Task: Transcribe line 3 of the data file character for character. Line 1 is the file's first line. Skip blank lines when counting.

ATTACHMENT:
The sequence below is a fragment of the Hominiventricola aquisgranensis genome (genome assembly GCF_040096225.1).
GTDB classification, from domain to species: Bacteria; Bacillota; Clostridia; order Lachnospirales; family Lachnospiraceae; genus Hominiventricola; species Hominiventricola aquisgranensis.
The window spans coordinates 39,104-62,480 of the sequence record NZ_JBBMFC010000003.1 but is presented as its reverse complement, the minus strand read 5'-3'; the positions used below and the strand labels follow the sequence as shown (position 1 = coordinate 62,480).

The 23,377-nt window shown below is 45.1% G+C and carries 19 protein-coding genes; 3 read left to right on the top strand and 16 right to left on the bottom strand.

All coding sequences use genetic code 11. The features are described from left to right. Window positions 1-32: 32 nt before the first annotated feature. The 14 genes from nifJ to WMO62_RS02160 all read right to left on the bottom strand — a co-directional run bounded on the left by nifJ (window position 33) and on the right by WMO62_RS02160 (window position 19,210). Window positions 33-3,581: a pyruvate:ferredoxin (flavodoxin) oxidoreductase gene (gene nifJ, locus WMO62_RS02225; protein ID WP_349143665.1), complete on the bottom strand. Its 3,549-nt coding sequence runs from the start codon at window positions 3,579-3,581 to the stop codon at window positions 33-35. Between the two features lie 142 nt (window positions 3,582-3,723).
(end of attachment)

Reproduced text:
The window spans coordinates 39,104-62,480 of the sequence record NZ_JBBMFC010000003.1 but is presented as its reverse complement, the minus strand read 5'-3'; the positions used below and the strand labels follow the sequence as shown (position 1 = coordinate 62,480).